Coexisting is key: Religions on UK’s campus help unite students


Ten members of the UK and Lexington communities took part in a prayer during the event held in solidarity with UK’s Jewish community on Thursday, January 25, 2018 at the Jacobs Science Building on UK’s campus in Lexington, Ky. Photo by Arden Barnes | Staff

Emily Baehner

On a campus with over 500 student organizations, the University of Kentucky has 23 organizations with a religious or spiritual self-designation that are registered with the Office of Student Organizations and Activities. Though many of these religious organizations, more than 15, are demonstrative of mainstream Christian religions, there are student organizations that are representative of the other diverse student religious factions on campus.

Yet, student religion at the University of Kentucky is anything but a competitive numbers game. Regardless of the number of student members in each organization, campus religious groups provide an opportunity for fellowships and connection between students of similar religious beliefs. Involved students report growing alongside other believers while they grow in their own religious faith.

“It’s [being involved in the Muslim Student Association] given me the perspective to understand how the Islamic faith is wholly an individual relationship between the Muslim and God, and that this relationship has very real implications in the community in which you live,” said Hina Iqbal, a senior neuroscience major and the current Halaqa Chair on the board for the Muslim Student Association. “I’ve had the opportunity in my time as an MSA student to learn and grow, inspired by a faith I hold very close to my heart.”

Halaqa, according to Iqbal, translates to “a gathering to talk and learn more about Islam and the Quran.” During these gatherings, Iqbal said that students explore Islam’s encouragement of community service and engagement, the purpose of intentional goal setting for the year ahead and what a relationship with the Quran looks like.

Founded at UK in 1971, and with 30 to 40 active committee members and more students who attend MSA sponsored events, the Muslim Student Association serves as a space of belonging for Muslim students, encouraging self-exploration and self-development. They offer monthly general body meetings and halaqas, social events and Islamic Awareness Week.

“MSA ultimately strives to be a space to bolster individual strength through self-education and involvement and, in doing this, share this strength with the people around us,” Iqbal said.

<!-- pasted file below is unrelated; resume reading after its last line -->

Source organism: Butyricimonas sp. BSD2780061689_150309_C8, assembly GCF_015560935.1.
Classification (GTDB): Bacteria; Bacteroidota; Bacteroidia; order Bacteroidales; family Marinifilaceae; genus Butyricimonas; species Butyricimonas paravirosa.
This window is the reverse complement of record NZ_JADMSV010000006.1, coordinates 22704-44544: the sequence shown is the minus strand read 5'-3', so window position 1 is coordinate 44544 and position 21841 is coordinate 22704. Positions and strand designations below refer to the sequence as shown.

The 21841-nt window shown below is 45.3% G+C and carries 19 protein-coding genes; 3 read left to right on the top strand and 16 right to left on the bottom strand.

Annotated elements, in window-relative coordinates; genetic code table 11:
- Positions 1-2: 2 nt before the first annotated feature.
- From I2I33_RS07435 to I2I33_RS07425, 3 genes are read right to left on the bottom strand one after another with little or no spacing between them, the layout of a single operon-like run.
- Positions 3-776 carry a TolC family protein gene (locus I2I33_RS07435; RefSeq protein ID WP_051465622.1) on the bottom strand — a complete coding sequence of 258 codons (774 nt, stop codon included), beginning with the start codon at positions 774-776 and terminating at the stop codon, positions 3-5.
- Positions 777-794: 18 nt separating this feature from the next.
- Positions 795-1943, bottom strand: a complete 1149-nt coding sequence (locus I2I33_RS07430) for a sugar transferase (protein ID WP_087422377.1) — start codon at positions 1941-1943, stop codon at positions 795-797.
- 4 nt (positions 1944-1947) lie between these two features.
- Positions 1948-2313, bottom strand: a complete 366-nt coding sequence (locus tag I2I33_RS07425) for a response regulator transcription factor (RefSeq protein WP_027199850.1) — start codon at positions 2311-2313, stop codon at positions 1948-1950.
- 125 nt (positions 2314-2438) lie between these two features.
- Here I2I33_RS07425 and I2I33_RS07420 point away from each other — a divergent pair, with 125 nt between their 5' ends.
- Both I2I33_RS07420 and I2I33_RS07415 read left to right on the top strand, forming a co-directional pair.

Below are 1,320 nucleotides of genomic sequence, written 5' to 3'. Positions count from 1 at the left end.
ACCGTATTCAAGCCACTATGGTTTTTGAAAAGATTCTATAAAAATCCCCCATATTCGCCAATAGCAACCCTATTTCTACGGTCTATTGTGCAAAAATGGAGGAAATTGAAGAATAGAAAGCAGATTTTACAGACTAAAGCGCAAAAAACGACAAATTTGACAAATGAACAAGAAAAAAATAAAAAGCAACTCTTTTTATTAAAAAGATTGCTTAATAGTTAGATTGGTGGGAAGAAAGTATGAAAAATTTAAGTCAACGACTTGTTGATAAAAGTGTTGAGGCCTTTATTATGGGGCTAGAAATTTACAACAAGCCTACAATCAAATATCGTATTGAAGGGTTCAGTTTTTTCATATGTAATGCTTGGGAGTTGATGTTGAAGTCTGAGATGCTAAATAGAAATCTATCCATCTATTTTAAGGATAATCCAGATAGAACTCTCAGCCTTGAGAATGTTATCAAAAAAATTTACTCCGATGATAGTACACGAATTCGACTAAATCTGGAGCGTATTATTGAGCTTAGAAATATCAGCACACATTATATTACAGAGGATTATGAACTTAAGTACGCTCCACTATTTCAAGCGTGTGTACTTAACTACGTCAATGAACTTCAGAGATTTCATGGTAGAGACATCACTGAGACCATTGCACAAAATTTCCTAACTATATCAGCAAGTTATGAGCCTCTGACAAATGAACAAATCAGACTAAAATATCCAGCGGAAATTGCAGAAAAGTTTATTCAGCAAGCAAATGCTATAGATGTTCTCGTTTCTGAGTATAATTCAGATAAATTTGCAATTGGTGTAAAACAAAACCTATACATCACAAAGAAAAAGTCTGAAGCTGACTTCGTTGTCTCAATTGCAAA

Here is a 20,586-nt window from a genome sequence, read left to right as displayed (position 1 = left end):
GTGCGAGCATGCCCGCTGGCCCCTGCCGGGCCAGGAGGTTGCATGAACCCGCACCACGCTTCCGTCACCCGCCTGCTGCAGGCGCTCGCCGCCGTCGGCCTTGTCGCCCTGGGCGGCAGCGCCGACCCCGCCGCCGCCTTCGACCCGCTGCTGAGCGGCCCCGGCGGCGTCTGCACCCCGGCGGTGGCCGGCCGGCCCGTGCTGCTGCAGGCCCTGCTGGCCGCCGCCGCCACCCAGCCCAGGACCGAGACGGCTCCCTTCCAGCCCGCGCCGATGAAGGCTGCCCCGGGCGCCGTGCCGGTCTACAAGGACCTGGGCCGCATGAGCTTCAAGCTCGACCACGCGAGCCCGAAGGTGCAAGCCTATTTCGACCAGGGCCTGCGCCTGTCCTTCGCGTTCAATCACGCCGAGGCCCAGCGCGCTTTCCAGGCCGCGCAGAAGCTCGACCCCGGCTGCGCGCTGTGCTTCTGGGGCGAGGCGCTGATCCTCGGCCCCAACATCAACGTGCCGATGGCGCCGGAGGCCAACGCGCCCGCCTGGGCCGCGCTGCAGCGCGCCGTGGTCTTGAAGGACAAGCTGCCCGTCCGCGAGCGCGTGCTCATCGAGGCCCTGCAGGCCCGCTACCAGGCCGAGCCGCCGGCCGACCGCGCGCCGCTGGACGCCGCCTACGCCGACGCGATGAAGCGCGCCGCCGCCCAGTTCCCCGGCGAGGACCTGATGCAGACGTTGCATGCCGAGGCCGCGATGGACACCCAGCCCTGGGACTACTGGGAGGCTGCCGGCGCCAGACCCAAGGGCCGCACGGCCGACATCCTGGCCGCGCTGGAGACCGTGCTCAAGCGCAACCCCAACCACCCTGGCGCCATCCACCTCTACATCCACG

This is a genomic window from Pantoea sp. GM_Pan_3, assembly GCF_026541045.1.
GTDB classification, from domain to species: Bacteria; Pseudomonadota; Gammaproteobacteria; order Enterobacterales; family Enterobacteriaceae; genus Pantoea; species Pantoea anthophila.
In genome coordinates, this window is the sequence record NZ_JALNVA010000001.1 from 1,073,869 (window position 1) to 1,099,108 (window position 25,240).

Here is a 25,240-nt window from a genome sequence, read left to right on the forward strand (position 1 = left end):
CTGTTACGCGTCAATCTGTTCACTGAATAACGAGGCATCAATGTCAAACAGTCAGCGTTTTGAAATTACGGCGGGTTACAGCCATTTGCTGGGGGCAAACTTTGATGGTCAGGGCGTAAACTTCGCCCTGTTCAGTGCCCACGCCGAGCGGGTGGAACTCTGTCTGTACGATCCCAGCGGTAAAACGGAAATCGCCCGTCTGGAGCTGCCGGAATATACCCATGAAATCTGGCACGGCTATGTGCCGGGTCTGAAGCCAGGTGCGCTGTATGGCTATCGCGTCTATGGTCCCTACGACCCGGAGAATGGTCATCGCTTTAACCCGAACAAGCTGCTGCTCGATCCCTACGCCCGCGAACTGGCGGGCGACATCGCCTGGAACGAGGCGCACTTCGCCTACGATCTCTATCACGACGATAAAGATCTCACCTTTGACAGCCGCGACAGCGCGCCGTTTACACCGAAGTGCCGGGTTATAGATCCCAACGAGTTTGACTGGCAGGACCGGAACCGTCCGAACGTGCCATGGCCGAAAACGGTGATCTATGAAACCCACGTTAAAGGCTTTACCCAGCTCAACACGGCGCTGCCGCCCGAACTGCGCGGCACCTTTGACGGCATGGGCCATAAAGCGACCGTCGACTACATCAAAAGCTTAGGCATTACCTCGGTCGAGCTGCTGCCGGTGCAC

Another popular religion among the UK student population is Judaism. The Jewish Student Center, supported by Chabad, the largest Jewish organization in the world, services nearly 200 students each semester. The center, established in the fall of 2015, hosts Sabbath and Holiday meals, and is the only source on campus for Kosher food, religious observances and Jewish education.

Chabad, which has been doing programs at UK for over 35 years, has chapters in over 100 countries, all 50 U.S. states and hundreds of universities.

“Based on the philosophy of the Lubavitcher Rebbe, Rabbi Menachem Mendel Schneerson, a leader of world Jewry, Chabad spreads a message of love for every single Jew,” said Shlomo Litvin, the rabbi at the Jewish Student Center.

While it is the center’s goal to extend this love to their involved students, it is the Jewish Student Center that received an outpouring of love from other student groups on campus when their building was vandalized in January of 2018. Nearly 200 people met at the Jacobs Science Building to discuss prejudice against the Jewish community.

“While there was no official response from the university, we were very touched by the response from various student groups who reached out and expressed support, as well as the students who came out for our unity event the following week,” Litvin said.

Litvin said that even though anti-Semitism is a growing problem in America and at UK, the majority of the campus community seems to be fair-minded and supportive.

Moments like the unity event help to eliminate hate against religious groups on campus and attempt to foster unity between students of various backgrounds. Coexisting is key, and Litvin said that it is possible, no matter one’s religious affiliation.

“Regardless of our backgrounds or faiths, all of us have much more that unites us than that which divides us,” he said.

Iqbal agreed that recognizing our similarities, not our differences, is what makes a difference.

“Remembering is an active process, and so we need to more actively and intentionally remember, on individual levels, as well as organizational levels, that we are more alike than we are different. And that those uncomfortable spaces that scare you at first suddenly aren’t as discomforting once you’re there,” she said.

Iqbal said she believes that religious identities may differentiate students from others, causing each to flock to their own communities, many of which will be subjected to unjust stereotyping. This, she said, is the result of ignorance. The positive of that? Ignorance can help you grow.

“Take ignorance as a positive opportunity to learn and lean into discomfort. Attend events of faith communities you don’t belong to if that’s something you can do or ask about a friend’s experience if they did go to an MSA or other community event. Use your time in undergrad to surround yourself with people who will bring you out to events you otherwise wouldn’t have gone to,” Iqbal said.

Students interested in learning more about the students’ religious organizations on campus may visit or meet with advisers in the Office of Student Organizations and Activities.